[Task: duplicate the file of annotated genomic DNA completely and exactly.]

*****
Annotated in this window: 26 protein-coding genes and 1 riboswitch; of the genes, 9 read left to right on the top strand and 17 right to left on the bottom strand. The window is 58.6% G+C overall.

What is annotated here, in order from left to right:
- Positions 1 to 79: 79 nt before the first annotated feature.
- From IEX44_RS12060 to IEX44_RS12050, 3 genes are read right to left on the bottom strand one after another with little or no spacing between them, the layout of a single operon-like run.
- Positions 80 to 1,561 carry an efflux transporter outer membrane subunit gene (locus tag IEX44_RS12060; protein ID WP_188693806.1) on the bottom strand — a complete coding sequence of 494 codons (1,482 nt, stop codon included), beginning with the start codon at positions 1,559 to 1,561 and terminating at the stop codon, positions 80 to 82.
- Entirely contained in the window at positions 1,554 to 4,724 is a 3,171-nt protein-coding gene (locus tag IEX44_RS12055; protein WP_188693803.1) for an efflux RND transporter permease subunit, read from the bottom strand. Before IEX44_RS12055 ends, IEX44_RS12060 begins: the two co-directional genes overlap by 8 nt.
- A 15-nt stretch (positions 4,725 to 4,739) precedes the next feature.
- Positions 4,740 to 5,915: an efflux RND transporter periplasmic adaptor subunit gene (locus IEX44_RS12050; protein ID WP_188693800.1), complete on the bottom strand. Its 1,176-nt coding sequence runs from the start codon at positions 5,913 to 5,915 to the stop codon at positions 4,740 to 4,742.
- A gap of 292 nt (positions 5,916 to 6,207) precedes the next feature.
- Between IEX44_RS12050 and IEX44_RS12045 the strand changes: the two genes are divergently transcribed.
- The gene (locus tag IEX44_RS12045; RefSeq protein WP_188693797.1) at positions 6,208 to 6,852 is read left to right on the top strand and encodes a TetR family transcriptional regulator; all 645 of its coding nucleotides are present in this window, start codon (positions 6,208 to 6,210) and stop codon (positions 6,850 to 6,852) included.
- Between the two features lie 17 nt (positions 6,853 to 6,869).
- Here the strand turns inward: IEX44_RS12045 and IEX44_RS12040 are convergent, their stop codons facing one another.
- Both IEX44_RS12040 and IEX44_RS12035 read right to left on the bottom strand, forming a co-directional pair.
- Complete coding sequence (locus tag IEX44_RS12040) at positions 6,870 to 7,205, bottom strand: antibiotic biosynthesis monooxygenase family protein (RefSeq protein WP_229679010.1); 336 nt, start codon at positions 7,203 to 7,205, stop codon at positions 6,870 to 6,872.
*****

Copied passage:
Annotated in this window: 26 protein-coding genes and 1 riboswitch; of the genes, 9 read left to right on the top strand and 17 right to left on the bottom strand. The window is 58.6% G+C overall.

What is annotated here, in order from left to right:
- Positions 1 to 79: 79 nt before the first annotated feature.
- From IEX44_RS12060 to IEX44_RS12050, 3 genes are read right to left on the bottom strand one after another with little or no spacing between them, the layout of a single operon-like run.
- Positions 80 to 1,561 carry an efflux transporter outer membrane subunit gene (locus tag IEX44_RS12060; protein ID WP_188693806.1) on the bottom strand — a complete coding sequence of 494 codons (1,482 nt, stop codon included), beginning with the start codon at positions 1,559 to 1,561 and terminating at the stop codon, positions 80 to 82.
- Entirely contained in the window at positions 1,554 to 4,724 is a 3,171-nt protein-coding gene (locus tag IEX44_RS12055; protein WP_188693803.1) for an efflux RND transporter permease subunit, read from the bottom strand. Before IEX44_RS12055 ends, IEX44_RS12060 begins: the two co-directional genes overlap by 8 nt.
- A 15-nt stretch (positions 4,725 to 4,739) precedes the next feature.
- Positions 4,740 to 5,915: an efflux RND transporter periplasmic adaptor subunit gene (locus IEX44_RS12050; protein ID WP_188693800.1), complete on the bottom strand. Its 1,176-nt coding sequence runs from the start codon at positions 5,913 to 5,915 to the stop codon at positions 4,740 to 4,742.
- A gap of 292 nt (positions 5,916 to 6,207) precedes the next feature.
- Between IEX44_RS12050 and IEX44_RS12045 the strand changes: the two genes are divergently transcribed.
- The gene (locus tag IEX44_RS12045; RefSeq protein WP_188693797.1) at positions 6,208 to 6,852 is read left to right on the top strand and encodes a TetR family transcriptional regulator; all 645 of its coding nucleotides are present in this window, start codon (positions 6,208 to 6,210) and stop codon (positions 6,850 to 6,852) included.
- Between the two features lie 17 nt (positions 6,853 to 6,869).
- Here the strand turns inward: IEX44_RS12045 and IEX44_RS12040 are convergent, their stop codons facing one another.
- Both IEX44_RS12040 and IEX44_RS12035 read right to left on the bottom strand, forming a co-directional pair.
- Complete coding sequence (locus tag IEX44_RS12040) at positions 6,870 to 7,205, bottom strand: antibiotic biosynthesis monooxygenase family protein (RefSeq protein WP_229679010.1); 336 nt, start codon at positions 7,203 to 7,205, stop codon at positions 6,870 to 6,872.